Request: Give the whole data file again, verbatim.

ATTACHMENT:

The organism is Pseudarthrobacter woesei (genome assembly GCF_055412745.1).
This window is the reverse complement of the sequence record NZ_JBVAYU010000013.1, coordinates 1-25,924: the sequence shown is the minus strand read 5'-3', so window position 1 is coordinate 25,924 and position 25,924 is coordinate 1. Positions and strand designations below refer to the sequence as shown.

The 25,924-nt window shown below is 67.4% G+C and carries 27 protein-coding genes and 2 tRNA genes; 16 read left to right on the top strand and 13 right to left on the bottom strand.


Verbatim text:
The organism is Pseudarthrobacter woesei (genome assembly GCF_055412745.1).
This window is the reverse complement of the sequence record NZ_JBVAYU010000013.1, coordinates 1-25,924: the sequence shown is the minus strand read 5'-3', so window position 1 is coordinate 25,924 and position 25,924 is coordinate 1. Positions and strand designations below refer to the sequence as shown.

The 25,924-nt window shown below is 67.4% G+C and carries 27 protein-coding genes and 2 tRNA genes; 16 read left to right on the top strand and 13 right to left on the bottom strand.